Hungary Newsflash Week 30
Green Deal and CAP, herb export, livestock genetics R&D and a honey disaster - The last week in Hungarian agriculture
Minister’s view on CAP
Following the July 20 Agriculture and Fisheries Council meeting, - The first physical ministerial meeting since January, - Hungarian Minister for Agriculture István Nagy expressed his views on the reform of the Common Agricultural Policy as well as the EU’s climate goals. The Minister believes that European agriculture can only contribute to the fight against climate change if goals are laid down that can be realistically achieved. On the topic of the Green Deal framework, Minister Nagy commented that he found that especially the targets in the decrease of plant protection substances and the increase of organic agricultural area are too ambitious, and that the execution of these measures on a member state level would lead to decreases in production and competitiveness as well as increases in prices. Minister Nagy also stressed that the CAP negotiations are behind schedule and that therefore, it is paramount that the new system be introduced after a two-year adjustment period, in January 2023. On the topic of CAP funds, in a news program on the public television channel M1, Minister Nagy reported that a better agreement than expected has been reached regarding CAP subsidies for Hungary. The Minister explained that following Brexit, the decrease in agro funding could have been cut by as much as 26%.
Regarding the situation in several agricultural markets, the Minister recalled that Hungary, Bulgaria, Poland, Romania and Slovenia jointly requested the Commission to put forward a proposal on the regulation of labeling based on country of origin for apicultural products, in order to make the monitoring of lower quality honey imported from third countries easier. Hungary also called for attention for market measures (private storage) in the milk and poultry sectors.
Hungarian herb export increases
According to a recent report by the Research Institute of Agricultural Economics based on last year’s trade figures, the domestic export of herbs increased in 2019. Herb cultivation is important for a number of industries ranging from health through the beauty industry to tourism. Herbs can be categorized as cultivated or wild plants, raw or distilled (drugs).
Some herbs are only acquired as wild crops in Hungary, these include nettle, chamomile, elderberry, horse chestnut, milfoil, linden blossom, rosehip and goldenrod. The dominant grass type herbs produced last year were yarrow, dock and common verbena. In total 1.9 thousand tons of raw and 1.4 thousand tons of distilled herbs were sold last year. The Hungarian herb export totaled €4.6 million in 2019 (a 2% increase), and 72% of it went to EU countries, primarily Germany and Austria.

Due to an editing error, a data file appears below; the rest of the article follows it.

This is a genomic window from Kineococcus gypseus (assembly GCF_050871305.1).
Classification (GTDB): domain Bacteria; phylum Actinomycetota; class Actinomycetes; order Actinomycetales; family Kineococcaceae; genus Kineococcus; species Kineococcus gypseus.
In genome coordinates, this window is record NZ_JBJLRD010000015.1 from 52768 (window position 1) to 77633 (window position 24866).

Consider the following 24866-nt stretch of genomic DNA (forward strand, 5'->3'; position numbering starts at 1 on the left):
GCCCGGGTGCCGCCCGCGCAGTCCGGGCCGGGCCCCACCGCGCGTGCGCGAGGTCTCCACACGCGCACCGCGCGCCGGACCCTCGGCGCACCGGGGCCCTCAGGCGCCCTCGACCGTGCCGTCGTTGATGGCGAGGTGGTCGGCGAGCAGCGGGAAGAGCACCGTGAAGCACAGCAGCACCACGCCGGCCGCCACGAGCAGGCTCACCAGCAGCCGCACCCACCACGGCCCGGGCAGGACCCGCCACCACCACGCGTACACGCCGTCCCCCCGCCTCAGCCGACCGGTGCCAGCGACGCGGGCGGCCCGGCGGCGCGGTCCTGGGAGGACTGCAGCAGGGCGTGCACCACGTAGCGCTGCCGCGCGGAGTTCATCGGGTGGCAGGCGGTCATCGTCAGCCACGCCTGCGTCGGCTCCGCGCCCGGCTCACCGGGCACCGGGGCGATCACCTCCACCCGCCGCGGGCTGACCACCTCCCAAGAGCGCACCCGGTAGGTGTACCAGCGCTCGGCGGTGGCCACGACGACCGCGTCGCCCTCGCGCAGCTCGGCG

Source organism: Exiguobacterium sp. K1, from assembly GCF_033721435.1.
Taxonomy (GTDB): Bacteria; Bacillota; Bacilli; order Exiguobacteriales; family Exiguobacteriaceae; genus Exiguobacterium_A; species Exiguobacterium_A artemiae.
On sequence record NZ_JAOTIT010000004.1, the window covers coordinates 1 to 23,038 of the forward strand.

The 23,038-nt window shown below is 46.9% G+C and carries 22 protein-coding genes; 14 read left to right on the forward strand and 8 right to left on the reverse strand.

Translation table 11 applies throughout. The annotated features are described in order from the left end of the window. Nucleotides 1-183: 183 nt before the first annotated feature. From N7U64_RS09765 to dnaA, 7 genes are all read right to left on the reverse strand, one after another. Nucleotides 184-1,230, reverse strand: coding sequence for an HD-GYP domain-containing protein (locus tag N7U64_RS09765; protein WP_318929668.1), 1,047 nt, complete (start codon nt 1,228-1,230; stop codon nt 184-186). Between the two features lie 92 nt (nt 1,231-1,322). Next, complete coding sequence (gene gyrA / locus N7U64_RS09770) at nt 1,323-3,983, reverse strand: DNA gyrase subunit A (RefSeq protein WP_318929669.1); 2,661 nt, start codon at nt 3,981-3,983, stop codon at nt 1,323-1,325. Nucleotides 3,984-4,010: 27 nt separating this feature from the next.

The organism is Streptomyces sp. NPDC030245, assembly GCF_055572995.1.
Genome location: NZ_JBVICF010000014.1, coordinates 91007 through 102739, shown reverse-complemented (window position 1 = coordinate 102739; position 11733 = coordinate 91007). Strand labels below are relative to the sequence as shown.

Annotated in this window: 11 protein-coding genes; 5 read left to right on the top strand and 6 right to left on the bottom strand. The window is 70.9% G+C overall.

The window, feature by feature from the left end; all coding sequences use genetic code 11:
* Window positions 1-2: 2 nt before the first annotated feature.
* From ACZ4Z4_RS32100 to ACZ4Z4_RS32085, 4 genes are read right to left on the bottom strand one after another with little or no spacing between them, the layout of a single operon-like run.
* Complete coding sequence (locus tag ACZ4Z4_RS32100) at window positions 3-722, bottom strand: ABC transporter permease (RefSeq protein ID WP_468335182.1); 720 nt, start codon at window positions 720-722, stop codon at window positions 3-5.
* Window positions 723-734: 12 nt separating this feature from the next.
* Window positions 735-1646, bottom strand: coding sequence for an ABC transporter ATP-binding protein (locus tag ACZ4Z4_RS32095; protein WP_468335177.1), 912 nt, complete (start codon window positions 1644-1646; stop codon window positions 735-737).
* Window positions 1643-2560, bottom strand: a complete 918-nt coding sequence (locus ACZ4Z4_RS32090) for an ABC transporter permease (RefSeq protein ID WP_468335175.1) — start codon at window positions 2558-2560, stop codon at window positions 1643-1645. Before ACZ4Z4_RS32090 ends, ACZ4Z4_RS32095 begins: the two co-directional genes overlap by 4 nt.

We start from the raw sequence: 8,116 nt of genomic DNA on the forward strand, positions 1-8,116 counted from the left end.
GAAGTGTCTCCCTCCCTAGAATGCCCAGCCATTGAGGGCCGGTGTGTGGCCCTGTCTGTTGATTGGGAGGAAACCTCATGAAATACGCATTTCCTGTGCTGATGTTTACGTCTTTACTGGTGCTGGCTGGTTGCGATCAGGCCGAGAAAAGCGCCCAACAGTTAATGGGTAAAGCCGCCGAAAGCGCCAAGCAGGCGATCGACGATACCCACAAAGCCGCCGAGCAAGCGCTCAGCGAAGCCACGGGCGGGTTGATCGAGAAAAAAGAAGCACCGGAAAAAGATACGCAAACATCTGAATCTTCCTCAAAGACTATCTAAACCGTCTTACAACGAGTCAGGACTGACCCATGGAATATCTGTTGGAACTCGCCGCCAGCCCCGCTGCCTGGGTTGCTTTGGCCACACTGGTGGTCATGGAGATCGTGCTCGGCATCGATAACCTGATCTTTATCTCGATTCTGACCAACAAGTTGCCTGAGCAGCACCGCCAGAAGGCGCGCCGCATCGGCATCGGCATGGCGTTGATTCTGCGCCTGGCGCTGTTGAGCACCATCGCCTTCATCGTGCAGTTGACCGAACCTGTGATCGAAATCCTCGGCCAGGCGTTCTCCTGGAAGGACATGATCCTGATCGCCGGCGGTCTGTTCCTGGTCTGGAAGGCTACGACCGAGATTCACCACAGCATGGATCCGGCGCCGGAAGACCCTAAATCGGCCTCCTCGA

New animal genetic laboratory in Kaposvár
A trilateral cooperation between the Hungarian Animal Breeders Association (HABA), the National Food Chain Safety Office (NÉBIH), and the University of Kaposvár has been launched for the purpose of founding a new, modern animal genetic laboratory in the city of Kaposvár. The cooperation was conceived following the triangle model of governance, in which the University of Kaposvár represents the academic sphere, HABA the private stakeholders and NÉBIH the government.
As animal breeding is becoming more and more technology-intensive, fewer and fewer breeder companies are able to continue to finance the cutthroat R&D competition in the sector. In Hungary, both the infrastructural background and the human capacity is behind satisfactory levels today, a gap in capabilities which the cooperating parties aim to bridge with the establishment of the new facility. The goal is to have a top-of-the-line, 21st century animal genetics center which would use the latest genome research procedures and technologies to aid domestication and husbandry in the country.
After a terrible season for canola honey and the worst acacia honey yield in the past fifty years, the end of the harvest brought disappointing results in sunflower honey production too. The unfortunate weather patterns of the season were responsible for this as well. During the flowering period, sub-25°C temperatures made the weather particularly un-summerlike, which was very unfavorable for nectar production, and then the rainy period later made nectar collection difficult. The flowering period was also shorter this year, instead of two to three weeks, it lasted one. According to Péter Bross, President of the Hungarian Beekeepers Federation, the season was so disastrously bad for Hungarian apiculture that by January 1, 2021, there will be no more domestic honey available on the market. (For information on the struggles of beekeapers in Serbia this summer, check out this week's Serbia Newsflash.)
Herbs by Danel Solabarrieta, via Flickr.